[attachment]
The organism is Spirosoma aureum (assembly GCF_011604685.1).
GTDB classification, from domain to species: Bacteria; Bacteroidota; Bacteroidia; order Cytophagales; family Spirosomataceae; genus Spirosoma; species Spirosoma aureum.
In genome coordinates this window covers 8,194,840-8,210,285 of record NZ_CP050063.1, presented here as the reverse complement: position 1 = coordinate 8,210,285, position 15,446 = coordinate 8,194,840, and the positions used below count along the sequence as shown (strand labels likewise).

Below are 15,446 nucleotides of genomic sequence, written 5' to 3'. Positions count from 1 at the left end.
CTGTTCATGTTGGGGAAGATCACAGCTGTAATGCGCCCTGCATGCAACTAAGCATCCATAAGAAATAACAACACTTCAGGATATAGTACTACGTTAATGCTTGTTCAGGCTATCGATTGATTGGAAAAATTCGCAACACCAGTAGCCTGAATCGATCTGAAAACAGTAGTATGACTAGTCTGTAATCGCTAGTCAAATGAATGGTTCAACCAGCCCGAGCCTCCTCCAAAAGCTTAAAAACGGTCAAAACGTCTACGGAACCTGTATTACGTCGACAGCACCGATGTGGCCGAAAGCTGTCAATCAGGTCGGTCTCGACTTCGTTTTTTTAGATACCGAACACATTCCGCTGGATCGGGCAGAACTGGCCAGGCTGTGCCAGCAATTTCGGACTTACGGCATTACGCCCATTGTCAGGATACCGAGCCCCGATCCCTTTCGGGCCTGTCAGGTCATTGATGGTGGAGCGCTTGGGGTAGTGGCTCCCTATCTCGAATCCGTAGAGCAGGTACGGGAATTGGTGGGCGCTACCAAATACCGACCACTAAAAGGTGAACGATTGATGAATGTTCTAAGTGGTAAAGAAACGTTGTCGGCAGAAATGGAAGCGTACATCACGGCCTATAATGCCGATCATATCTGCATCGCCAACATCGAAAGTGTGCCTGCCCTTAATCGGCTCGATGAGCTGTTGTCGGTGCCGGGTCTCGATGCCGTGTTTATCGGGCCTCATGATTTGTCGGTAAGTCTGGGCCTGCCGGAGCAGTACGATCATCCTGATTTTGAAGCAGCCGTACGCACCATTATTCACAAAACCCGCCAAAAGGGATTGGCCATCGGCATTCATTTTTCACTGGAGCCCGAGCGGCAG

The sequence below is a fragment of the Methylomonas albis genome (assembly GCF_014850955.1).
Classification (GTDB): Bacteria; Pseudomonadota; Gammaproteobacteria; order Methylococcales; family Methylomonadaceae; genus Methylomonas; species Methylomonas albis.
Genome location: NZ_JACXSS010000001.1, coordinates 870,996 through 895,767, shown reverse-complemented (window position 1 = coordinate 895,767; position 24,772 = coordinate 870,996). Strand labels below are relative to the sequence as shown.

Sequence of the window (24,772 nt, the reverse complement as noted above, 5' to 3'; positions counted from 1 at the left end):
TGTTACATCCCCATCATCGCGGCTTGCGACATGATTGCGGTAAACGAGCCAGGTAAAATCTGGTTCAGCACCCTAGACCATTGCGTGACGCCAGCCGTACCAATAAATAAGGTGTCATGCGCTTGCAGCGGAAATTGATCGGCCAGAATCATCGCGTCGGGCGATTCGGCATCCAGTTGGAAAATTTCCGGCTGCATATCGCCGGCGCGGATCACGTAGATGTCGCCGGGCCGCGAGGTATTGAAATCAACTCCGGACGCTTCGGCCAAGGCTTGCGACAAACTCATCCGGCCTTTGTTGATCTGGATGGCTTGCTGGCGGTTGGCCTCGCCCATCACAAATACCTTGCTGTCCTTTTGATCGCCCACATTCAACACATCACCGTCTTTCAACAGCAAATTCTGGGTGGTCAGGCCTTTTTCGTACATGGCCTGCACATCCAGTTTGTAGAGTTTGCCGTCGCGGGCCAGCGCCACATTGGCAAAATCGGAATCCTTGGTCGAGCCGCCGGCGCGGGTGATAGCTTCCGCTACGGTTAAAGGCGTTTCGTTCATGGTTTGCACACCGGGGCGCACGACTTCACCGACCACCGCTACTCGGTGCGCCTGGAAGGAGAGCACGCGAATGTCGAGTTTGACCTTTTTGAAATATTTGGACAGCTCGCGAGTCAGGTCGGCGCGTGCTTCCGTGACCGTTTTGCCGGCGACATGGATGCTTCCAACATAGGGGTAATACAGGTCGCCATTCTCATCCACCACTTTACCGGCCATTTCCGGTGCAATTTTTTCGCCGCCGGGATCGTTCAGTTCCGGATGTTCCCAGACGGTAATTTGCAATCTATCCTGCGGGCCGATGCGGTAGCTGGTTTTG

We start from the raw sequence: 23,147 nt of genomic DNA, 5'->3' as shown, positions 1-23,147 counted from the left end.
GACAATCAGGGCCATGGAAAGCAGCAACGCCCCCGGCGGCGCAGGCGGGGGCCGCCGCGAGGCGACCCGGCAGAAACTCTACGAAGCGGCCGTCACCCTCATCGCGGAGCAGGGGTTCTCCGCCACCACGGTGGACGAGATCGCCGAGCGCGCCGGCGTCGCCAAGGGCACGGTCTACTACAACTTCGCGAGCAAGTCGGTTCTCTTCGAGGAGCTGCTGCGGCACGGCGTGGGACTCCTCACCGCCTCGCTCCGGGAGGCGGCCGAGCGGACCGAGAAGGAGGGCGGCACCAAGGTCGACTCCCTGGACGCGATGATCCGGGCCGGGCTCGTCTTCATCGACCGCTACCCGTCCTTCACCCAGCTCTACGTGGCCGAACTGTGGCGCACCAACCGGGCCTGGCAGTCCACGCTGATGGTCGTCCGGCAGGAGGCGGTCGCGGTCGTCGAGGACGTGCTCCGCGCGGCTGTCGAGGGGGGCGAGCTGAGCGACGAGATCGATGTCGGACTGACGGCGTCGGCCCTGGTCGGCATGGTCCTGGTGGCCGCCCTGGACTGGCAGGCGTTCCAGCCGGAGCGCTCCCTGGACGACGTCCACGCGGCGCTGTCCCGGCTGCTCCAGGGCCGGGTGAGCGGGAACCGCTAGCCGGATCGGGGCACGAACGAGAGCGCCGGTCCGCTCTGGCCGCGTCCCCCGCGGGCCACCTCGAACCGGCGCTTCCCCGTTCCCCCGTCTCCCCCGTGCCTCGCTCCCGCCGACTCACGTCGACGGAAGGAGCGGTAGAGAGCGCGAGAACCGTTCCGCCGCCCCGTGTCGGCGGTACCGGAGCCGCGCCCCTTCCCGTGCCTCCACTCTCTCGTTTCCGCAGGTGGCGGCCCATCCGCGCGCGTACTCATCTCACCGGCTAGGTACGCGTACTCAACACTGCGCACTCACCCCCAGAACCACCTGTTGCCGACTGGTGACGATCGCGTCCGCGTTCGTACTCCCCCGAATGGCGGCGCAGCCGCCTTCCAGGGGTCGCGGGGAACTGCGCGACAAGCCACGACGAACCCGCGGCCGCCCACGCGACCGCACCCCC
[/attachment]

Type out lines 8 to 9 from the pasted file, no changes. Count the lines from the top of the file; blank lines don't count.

Genome location: NZ_JACXSS010000001.1, coordinates 870,996 through 895,767, shown reverse-complemented (window position 1 = coordinate 895,767; position 24,772 = coordinate 870,996). Strand labels below are relative to the sequence as shown.

Sequence of the window (24,772 nt, the reverse complement as noted above, 5' to 3'; positions counted from 1 at the left end):